A Year of Creating Dangerously, Day 132: The Big Bang of Rock Turns 50!


“I came to England, picked out the two best musicians, the best equipment, and all we are trying to do now is create, create, create, music, our own personal sound, our own personal being…”

Are You Experienced was released 50 years ago today! Say WHAAAAT? 50??? Far out, man. This album has been called the greatest and most influential debut album of all time. Music critic Dave Marsh writes, “Are You Experienced is sort of the musical equivalent of the Big Bang that scientists believed originated the universe. In both cases, many generations later, the world is still trying to absorb, organize and make sense of what that initiating event spewed forth.”

I can’t claim to remember when this album came out as I was one year old at the time. But I did listen to it and much more Jimi in my teens and twenties, and had the album spinning on my turntable less than a couple of decades after its release. Four or five songs off of Experienced were standards on the rock stations I grew up listening to. And if you were into rock music at all (and I was definitely into it), Hendrix was THE Guitar God, second to none, the golden standard, the Wayne Gretzky of freaky-haired ax wielders.

Are You Experienced sounds and feels like nothing else. It is so hard to believe it is 50 years old because it sounds so fresh. On this celebration of the Birth of the Other Big Bang, here are some of my random thoughts on this scorching, far out, explosive album:

  • “Purple Haze” opens the album. This song alone must have blown people’s minds in 1967. Can you imagine turning on the radio and hearing hits like Lulu’s “To Sir with Love” or the Monkees “I’m a Believer” and then the DJ puts on this track that sounds like the beginning of an alien invasion?! Bom, BAM, Bom, BAM, Bom, BAM, Bom, BAM!!! Holy Hannah Banana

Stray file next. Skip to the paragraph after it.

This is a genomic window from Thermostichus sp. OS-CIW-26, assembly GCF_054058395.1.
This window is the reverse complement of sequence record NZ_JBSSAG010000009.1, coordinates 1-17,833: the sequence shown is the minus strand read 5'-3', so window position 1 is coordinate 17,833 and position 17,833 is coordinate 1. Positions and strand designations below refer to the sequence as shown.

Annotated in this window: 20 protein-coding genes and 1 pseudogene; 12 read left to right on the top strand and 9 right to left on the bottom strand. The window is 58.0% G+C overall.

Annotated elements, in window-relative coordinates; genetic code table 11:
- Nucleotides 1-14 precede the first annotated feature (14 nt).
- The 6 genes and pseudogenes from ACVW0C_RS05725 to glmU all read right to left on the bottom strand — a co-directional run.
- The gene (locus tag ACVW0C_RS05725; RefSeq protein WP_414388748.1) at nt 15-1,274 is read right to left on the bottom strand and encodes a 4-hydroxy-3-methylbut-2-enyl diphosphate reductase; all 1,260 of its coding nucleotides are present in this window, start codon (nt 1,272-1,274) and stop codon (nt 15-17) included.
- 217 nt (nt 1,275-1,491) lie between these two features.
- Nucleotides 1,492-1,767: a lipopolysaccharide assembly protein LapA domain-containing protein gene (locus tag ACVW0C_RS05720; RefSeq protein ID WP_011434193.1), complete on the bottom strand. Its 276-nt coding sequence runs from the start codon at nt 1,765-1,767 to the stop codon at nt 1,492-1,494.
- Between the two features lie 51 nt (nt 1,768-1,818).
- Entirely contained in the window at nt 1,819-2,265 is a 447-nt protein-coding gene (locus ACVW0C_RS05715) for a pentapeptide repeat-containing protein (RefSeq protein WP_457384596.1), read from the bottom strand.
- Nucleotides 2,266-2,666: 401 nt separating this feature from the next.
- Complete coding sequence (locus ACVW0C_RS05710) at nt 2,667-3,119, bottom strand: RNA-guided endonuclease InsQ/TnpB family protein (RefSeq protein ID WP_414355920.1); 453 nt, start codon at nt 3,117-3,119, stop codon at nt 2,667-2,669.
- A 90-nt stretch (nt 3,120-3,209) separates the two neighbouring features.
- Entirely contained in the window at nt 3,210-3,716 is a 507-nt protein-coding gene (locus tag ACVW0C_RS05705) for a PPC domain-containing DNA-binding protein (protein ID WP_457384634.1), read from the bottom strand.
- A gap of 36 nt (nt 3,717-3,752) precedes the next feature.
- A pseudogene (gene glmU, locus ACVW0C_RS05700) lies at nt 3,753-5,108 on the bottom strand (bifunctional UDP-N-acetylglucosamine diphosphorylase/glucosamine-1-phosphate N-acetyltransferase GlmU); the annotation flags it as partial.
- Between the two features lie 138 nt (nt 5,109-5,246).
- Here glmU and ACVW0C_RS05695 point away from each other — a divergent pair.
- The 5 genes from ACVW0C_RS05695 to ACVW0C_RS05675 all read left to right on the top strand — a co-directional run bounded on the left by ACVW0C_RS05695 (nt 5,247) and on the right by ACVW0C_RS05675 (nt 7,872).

• I said the album sounds fresh but that doesn’t mean it is without its dated elements. My favorite is “Foxey Lady”. That term sounds so quaint 50 years later. It’s hard to imagine that hip dudes in the ’60s actually referred to good-looking women this way. It remains a blistering track but was mined for comic gold in “Wayne’s World” as Garth lip-syncs it for the woman he adores.
  • I always listened to Hendrix to hear Hendrix, the guitar work that seemed to be produced by someone returned from some alternative future world. But years later, when I started playing the drums, I began to listen to music to hear what the drummers were doing. “Manic Depression”, the second track on this album, just about sent me into fits of aural pleasure: Mitch Mitchell absolutely kills it. Undoubtedly one of the greatest rock drummers of all time who often gets eclipsed by the fact that he backed Jimi.
  • Love the hair on these guys on the album jacket photos. If you thought Jimi’s afro was wild, check out Mitchell’s. That is an epic white guy ‘fro, there.


  • “The Wind Cries Mary” is a GREAT song. It really and truly is a GREAT song. Reading the lyrics I can’t help but think Jimi was trying to write like Dylan, especially 1966 Blonde on Blonde Dylan: “Will the wind every remember/ The names it  has blown in the past?/ And with its crutch, its old age and its wisdom/ It whispers, ‘No, this will be the last’/ And the wind cries Mary”.
  • If you want to own a Hendrix album and are wondering which one, well, he only released three in his young life (he was dead at 27) but Experienced is the one. Buy it, download it, whatever – Add it to your collection if you truly consider yourself a lover of rock and of music that matters. Experience it, all you hip dudes and foxey ladies.


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